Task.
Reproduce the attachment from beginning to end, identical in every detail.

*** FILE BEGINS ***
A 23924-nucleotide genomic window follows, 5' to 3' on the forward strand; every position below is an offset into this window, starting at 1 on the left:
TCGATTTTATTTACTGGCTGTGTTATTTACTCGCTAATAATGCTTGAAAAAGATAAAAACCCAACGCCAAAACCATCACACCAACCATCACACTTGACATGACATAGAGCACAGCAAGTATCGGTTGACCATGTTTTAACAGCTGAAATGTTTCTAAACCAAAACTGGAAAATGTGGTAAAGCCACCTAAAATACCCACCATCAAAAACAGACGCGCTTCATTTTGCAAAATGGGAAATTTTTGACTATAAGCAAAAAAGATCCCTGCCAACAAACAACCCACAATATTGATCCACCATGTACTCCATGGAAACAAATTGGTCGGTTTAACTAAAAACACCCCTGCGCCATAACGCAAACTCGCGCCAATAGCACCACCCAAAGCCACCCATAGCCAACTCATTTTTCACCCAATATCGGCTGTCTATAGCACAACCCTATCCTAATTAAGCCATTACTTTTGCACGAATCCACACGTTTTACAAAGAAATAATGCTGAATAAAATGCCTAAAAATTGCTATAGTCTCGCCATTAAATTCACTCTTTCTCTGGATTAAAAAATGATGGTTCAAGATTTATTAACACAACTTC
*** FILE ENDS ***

A 23924-nucleotide genomic window follows, 5' to 3' on the forward strand; every position below is an offset into this window, starting at 1 on the left:
TCGATTTTATTTACTGGCTGTGTTATTTACTCGCTAATAATGCTTGAAAAAGATAAAAACCCAACGCCAAAACCATCACACCAACCATCACACTTGACATGACATAGAGCACAGCAAGTATCGGTTGACCATGTTTTAACAGCTGAAATGTTTCTAAACCAAAACTGGAAAATGTGGTAAAGCCACCTAAAATACCCACCATCAAAAACAGACGCGCTTCATTTTGCAAAATGGGAAATTTTTGACTATAAGCAAAAAAGATCCCTGCCAACAAACAACCCACAATATTGATCCACCATGTACTCCATGGAAACAAATTGGTCGGTTTAACTAAAAACACCCCTGCGCCATAACGCAAACTCGCGCCAATAGCACCACCCAAAGCCACCCATAGCCAACTCATTTTTCACCCAATATCGGCTGTCTATAGCACAACCCTATCCTAATTAAGCCATTACTTTTGCACGAATCCACACGTTTTACAAAGAAATAATGCTGAATAAAATGCCTAAAAATTGCTATAGTCTCGCCATTAAATTCACTCTTTCTCTGGATTAAAAAATGATGGTTCAAGATTTATTAACACAACTTC